Comparison of Hierarchical and Relational Databases

1262 Words Nov 8th, 2012 6 Pages
Hierarchical and relational databases are two different manners in which to store and organize data that also allow management and utilization of that data. There are essential aspects that any database should be able to provide, those of creating, reading, updating and deleting data. Upon becoming familiar with how each database is set up, it is important to look at the advantages and disadvantages of each model in determining which type of database one would want to utilize. The hierarchical database is one of the oldest types of database models. It is structured with parent/child relationships, where one parent category of data can have many children categories of data but any child category of data can only have one parent (Hsiao, …show more content…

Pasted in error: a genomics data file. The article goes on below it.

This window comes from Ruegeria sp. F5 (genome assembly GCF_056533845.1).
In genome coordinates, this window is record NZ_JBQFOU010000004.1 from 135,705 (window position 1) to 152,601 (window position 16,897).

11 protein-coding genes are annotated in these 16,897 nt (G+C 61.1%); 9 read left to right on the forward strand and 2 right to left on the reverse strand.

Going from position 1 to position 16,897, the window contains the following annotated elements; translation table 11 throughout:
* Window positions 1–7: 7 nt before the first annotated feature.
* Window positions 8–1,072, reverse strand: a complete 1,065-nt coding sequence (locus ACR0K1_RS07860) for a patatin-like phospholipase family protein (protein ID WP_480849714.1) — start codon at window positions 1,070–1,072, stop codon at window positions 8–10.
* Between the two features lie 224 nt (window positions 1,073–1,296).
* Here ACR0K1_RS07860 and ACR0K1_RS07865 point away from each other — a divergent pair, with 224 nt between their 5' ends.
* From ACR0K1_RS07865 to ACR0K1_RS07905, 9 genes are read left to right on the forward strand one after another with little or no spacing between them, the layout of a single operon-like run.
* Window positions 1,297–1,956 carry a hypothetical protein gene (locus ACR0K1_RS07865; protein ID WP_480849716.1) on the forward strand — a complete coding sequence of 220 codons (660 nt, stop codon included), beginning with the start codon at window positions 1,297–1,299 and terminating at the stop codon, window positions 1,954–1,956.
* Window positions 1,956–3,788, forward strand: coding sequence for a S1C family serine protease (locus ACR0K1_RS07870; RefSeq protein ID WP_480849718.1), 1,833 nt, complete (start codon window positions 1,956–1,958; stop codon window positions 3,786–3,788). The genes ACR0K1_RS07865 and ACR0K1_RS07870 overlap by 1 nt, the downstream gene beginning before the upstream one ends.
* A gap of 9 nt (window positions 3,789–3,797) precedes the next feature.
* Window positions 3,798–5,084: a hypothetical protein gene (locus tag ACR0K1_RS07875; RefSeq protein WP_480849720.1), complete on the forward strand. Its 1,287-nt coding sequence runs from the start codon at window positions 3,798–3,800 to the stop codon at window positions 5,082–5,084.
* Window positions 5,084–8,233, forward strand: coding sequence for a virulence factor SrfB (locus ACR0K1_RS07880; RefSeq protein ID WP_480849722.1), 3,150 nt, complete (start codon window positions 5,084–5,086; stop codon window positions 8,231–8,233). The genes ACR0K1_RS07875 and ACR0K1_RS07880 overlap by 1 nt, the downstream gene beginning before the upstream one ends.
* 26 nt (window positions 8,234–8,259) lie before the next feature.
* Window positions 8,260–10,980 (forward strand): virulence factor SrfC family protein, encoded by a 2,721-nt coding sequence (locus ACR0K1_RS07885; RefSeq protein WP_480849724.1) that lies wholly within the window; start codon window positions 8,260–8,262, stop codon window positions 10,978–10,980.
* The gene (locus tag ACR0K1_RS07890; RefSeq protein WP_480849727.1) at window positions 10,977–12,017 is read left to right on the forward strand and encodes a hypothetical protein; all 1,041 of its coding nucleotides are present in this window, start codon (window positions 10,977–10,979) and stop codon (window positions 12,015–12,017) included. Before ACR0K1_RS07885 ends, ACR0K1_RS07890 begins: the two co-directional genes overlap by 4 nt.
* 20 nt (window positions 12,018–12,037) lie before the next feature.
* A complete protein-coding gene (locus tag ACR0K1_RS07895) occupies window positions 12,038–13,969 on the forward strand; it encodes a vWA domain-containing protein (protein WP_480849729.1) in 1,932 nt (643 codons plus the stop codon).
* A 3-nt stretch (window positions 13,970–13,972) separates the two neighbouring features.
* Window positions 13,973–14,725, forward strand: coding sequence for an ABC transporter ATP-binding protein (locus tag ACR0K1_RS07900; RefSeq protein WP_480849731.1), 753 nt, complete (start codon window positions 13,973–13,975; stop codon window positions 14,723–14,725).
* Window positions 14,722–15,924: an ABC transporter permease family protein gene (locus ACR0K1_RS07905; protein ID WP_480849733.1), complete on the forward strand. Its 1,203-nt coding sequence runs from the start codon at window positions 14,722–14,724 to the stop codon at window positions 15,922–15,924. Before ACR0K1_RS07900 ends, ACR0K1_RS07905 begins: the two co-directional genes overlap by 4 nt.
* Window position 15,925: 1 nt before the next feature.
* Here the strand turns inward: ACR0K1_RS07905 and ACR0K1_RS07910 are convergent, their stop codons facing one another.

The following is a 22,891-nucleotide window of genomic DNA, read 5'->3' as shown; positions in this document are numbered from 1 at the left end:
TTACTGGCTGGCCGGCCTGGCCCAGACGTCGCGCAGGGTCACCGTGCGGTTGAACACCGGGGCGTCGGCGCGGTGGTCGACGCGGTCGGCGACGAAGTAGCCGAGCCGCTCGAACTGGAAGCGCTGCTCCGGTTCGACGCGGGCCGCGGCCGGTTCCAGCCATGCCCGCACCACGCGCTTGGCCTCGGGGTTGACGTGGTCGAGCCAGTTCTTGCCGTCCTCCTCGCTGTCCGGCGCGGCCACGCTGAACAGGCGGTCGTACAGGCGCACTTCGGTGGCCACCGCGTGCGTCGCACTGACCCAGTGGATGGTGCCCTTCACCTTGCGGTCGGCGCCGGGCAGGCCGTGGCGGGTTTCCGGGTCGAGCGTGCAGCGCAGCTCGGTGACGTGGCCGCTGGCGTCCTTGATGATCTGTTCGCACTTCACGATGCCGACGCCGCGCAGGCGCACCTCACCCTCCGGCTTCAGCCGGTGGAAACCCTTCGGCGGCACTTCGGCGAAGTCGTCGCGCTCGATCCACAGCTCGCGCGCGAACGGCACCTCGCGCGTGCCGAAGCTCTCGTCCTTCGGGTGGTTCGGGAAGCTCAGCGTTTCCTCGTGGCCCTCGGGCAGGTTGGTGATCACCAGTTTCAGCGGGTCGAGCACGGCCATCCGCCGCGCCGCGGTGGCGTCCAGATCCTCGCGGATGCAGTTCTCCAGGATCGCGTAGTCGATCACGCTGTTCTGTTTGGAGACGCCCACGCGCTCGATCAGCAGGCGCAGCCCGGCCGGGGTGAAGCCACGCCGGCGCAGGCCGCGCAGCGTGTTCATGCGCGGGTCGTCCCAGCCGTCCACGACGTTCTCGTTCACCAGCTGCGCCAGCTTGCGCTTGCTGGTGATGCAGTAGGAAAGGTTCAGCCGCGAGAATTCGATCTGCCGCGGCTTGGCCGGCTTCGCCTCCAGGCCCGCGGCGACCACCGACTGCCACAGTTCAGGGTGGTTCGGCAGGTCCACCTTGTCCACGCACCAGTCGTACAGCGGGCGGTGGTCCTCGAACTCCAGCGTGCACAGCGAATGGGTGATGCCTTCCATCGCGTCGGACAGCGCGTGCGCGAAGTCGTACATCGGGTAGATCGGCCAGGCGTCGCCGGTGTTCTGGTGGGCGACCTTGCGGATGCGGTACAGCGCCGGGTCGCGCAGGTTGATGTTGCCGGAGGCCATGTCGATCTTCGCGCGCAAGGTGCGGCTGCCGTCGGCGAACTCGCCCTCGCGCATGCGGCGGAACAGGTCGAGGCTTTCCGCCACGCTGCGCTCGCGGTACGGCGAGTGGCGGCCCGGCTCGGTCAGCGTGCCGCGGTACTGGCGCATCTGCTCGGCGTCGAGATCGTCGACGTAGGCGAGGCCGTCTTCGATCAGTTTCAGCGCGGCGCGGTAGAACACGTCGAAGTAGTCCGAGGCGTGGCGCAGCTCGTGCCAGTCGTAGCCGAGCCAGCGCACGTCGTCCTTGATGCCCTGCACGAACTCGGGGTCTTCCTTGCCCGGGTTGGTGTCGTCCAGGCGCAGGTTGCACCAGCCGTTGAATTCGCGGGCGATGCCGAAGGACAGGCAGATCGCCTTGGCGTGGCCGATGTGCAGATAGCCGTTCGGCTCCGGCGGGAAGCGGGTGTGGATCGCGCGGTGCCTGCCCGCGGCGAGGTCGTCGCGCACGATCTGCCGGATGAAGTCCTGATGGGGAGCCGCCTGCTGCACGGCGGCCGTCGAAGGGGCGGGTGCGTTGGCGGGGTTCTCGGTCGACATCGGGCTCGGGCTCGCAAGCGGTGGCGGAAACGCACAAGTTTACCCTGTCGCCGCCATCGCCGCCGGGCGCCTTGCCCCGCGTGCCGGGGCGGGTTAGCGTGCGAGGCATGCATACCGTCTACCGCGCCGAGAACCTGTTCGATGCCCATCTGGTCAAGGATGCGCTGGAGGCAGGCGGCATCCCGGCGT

Bradley, Mascaro, and Santhakumar (2005) found that a relational database worked best for them when they sought a solution to their data storage and access issues in their trial-based experiments. Their difficulty was in finding a database structure was complex enough to be applicable to any experiment yet specific enough to contain the data with sufficient structure. While their database was designed specifically for neurophysiological data collected from monkeys, they found that the ability to add and delete data easily and the ability to join different tables in allowed it to be of best use to them. Since human psychophysical experiments have those same needs those labs can populate and access the same database structure by the mechanisms that would best suit their needs.
The relational database does have some drawbacks. For example, it may take more time to search for data than some other methods (Heberling, 2008). The relational database would not be the best option if the application used with the database required a special data topology (Stephens, 2009). Suri and Sharma (2011) found that, though the relational database has